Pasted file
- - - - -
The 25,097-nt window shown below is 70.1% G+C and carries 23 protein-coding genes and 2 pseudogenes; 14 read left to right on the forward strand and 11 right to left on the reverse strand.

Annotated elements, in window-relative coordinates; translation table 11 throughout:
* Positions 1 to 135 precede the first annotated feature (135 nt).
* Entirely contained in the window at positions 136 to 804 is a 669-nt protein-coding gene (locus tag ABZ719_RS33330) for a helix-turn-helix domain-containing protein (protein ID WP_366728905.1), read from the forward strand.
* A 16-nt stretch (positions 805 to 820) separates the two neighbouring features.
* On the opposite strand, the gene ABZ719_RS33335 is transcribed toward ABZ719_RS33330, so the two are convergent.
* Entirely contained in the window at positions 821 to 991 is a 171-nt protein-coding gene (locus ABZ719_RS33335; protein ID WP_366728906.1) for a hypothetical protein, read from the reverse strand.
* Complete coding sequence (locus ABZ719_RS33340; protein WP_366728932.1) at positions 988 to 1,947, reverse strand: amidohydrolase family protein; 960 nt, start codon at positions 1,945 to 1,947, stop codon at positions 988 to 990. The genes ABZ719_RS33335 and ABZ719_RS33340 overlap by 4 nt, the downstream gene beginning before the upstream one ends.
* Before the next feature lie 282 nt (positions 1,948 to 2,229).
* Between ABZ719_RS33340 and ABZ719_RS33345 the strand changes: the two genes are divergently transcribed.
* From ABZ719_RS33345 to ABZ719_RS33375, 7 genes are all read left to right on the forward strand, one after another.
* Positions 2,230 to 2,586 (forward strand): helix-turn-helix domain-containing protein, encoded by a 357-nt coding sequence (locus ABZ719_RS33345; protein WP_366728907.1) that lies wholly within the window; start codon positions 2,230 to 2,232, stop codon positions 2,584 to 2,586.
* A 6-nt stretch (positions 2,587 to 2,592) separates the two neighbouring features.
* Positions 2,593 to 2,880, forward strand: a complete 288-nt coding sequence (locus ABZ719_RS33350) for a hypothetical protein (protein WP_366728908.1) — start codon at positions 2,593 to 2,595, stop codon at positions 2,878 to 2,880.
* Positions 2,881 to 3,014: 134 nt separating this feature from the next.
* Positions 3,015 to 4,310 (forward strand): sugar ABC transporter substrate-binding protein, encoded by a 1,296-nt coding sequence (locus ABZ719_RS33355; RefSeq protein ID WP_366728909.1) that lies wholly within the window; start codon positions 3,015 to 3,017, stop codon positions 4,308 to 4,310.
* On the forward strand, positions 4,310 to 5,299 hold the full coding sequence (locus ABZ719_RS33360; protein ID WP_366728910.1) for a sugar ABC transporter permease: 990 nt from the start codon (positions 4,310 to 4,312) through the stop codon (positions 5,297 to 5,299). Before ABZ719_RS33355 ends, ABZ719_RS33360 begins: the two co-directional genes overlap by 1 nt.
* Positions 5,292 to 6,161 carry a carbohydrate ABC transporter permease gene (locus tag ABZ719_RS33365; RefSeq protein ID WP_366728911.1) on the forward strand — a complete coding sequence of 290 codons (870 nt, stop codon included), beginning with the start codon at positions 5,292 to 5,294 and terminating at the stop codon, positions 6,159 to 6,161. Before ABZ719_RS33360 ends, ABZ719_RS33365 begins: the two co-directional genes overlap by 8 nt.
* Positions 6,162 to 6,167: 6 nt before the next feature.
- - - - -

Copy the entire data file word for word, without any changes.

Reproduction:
The 25,097-nt window shown below is 70.1% G+C and carries 23 protein-coding genes and 2 pseudogenes; 14 read left to right on the forward strand and 11 right to left on the reverse strand.

Annotated elements, in window-relative coordinates; translation table 11 throughout:
* Positions 1 to 135 precede the first annotated feature (135 nt).
* Entirely contained in the window at positions 136 to 804 is a 669-nt protein-coding gene (locus tag ABZ719_RS33330) for a helix-turn-helix domain-containing protein (protein ID WP_366728905.1), read from the forward strand.
* A 16-nt stretch (positions 805 to 820) separates the two neighbouring features.
* On the opposite strand, the gene ABZ719_RS33335 is transcribed toward ABZ719_RS33330, so the two are convergent.
* Entirely contained in the window at positions 821 to 991 is a 171-nt protein-coding gene (locus ABZ719_RS33335; protein ID WP_366728906.1) for a hypothetical protein, read from the reverse strand.
* Complete coding sequence (locus ABZ719_RS33340; protein WP_366728932.1) at positions 988 to 1,947, reverse strand: amidohydrolase family protein; 960 nt, start codon at positions 1,945 to 1,947, stop codon at positions 988 to 990. The genes ABZ719_RS33335 and ABZ719_RS33340 overlap by 4 nt, the downstream gene beginning before the upstream one ends.
* Before the next feature lie 282 nt (positions 1,948 to 2,229).
* Between ABZ719_RS33340 and ABZ719_RS33345 the strand changes: the two genes are divergently transcribed.
* From ABZ719_RS33345 to ABZ719_RS33375, 7 genes are all read left to right on the forward strand, one after another.
* Positions 2,230 to 2,586 (forward strand): helix-turn-helix domain-containing protein, encoded by a 357-nt coding sequence (locus ABZ719_RS33345; protein WP_366728907.1) that lies wholly within the window; start codon positions 2,230 to 2,232, stop codon positions 2,584 to 2,586.
* A 6-nt stretch (positions 2,587 to 2,592) separates the two neighbouring features.
* Positions 2,593 to 2,880, forward strand: a complete 288-nt coding sequence (locus ABZ719_RS33350) for a hypothetical protein (protein WP_366728908.1) — start codon at positions 2,593 to 2,595, stop codon at positions 2,878 to 2,880.
* Positions 2,881 to 3,014: 134 nt separating this feature from the next.
* Positions 3,015 to 4,310 (forward strand): sugar ABC transporter substrate-binding protein, encoded by a 1,296-nt coding sequence (locus ABZ719_RS33355; RefSeq protein ID WP_366728909.1) that lies wholly within the window; start codon positions 3,015 to 3,017, stop codon positions 4,308 to 4,310.
* On the forward strand, positions 4,310 to 5,299 hold the full coding sequence (locus ABZ719_RS33360; protein ID WP_366728910.1) for a sugar ABC transporter permease: 990 nt from the start codon (positions 4,310 to 4,312) through the stop codon (positions 5,297 to 5,299). Before ABZ719_RS33355 ends, ABZ719_RS33360 begins: the two co-directional genes overlap by 1 nt.
* Positions 5,292 to 6,161 carry a carbohydrate ABC transporter permease gene (locus tag ABZ719_RS33365; RefSeq protein ID WP_366728911.1) on the forward strand — a complete coding sequence of 290 codons (870 nt, stop codon included), beginning with the start codon at positions 5,292 to 5,294 and terminating at the stop codon, positions 6,159 to 6,161. Before ABZ719_RS33360 ends, ABZ719_RS33365 begins: the two co-directional genes overlap by 8 nt.
* Positions 6,162 to 6,167: 6 nt before the next feature.